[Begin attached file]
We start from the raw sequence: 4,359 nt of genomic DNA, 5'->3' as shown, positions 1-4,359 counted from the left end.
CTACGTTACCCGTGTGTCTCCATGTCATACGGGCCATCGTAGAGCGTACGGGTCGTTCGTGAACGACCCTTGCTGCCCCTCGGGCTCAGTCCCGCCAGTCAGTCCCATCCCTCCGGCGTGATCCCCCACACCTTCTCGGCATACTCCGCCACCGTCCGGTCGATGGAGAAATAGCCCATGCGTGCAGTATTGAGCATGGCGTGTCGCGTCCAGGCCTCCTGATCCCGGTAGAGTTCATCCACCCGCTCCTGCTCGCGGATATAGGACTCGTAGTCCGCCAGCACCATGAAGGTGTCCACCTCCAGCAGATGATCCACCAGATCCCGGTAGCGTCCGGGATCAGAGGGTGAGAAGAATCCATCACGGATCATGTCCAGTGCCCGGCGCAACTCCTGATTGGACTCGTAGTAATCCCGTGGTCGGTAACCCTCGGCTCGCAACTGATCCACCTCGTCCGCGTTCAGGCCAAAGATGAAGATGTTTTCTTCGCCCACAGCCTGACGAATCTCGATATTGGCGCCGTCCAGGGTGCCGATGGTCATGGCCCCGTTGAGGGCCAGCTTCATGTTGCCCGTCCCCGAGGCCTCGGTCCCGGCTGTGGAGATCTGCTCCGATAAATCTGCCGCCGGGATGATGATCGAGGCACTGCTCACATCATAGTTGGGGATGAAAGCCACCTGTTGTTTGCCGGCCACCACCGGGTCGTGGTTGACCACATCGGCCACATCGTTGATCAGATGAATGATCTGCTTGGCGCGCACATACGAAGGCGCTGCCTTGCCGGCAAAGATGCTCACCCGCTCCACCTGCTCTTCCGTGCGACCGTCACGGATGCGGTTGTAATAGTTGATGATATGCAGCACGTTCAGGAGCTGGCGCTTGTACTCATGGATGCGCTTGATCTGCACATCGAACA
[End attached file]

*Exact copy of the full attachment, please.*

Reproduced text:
We start from the raw sequence: 4,359 nt of genomic DNA, 5'->3' as shown, positions 1-4,359 counted from the left end.
CTACGTTACCCGTGTGTCTCCATGTCATACGGGCCATCGTAGAGCGTACGGGTCGTTCGTGAACGACCCTTGCTGCCCCTCGGGCTCAGTCCCGCCAGTCAGTCCCATCCCTCCGGCGTGATCCCCCACACCTTCTCGGCATACTCCGCCACCGTCCGGTCGATGGAGAAATAGCCCATGCGTGCAGTATTGAGCATGGCGTGTCGCGTCCAGGCCTCCTGATCCCGGTAGAGTTCATCCACCCGCTCCTGCTCGCGGATATAGGACTCGTAGTCCGCCAGCACCATGAAGGTGTCCACCTCCAGCAGATGATCCACCAGATCCCGGTAGCGTCCGGGATCAGAGGGTGAGAAGAATCCATCACGGATCATGTCCAGTGCCCGGCGCAACTCCTGATTGGACTCGTAGTAATCCCGTGGTCGGTAACCCTCGGCTCGCAACTGATCCACCTCGTCCGCGTTCAGGCCAAAGATGAAGATGTTTTCTTCGCCCACAGCCTGACGAATCTCGATATTGGCGCCGTCCAGGGTGCCGATGGTCATGGCCCCGTTGAGGGCCAGCTTCATGTTGCCCGTCCCCGAGGCCTCGGTCCCGGCTGTGGAGATCTGCTCCGATAAATCTGCCGCCGGGATGATGATCGAGGCACTGCTCACATCATAGTTGGGGATGAAAGCCACCTGTTGTTTGCCGGCCACCACCGGGTCGTGGTTGACCACATCGGCCACATCGTTGATCAGATGAATGATCTGCTTGGCGCGCACATACGAAGGCGCTGCCTTGCCGGCAAAGATGCTCACCCGCTCCACCTGCTCTTCCGTGCGACCGTCACGGATGCGGTTGTAATAGTTGATGATATGCAGCACGTTCAGGAGCTGGCGCTTGTACTCATGGATGCGCTTGATCTGCACATCGAACA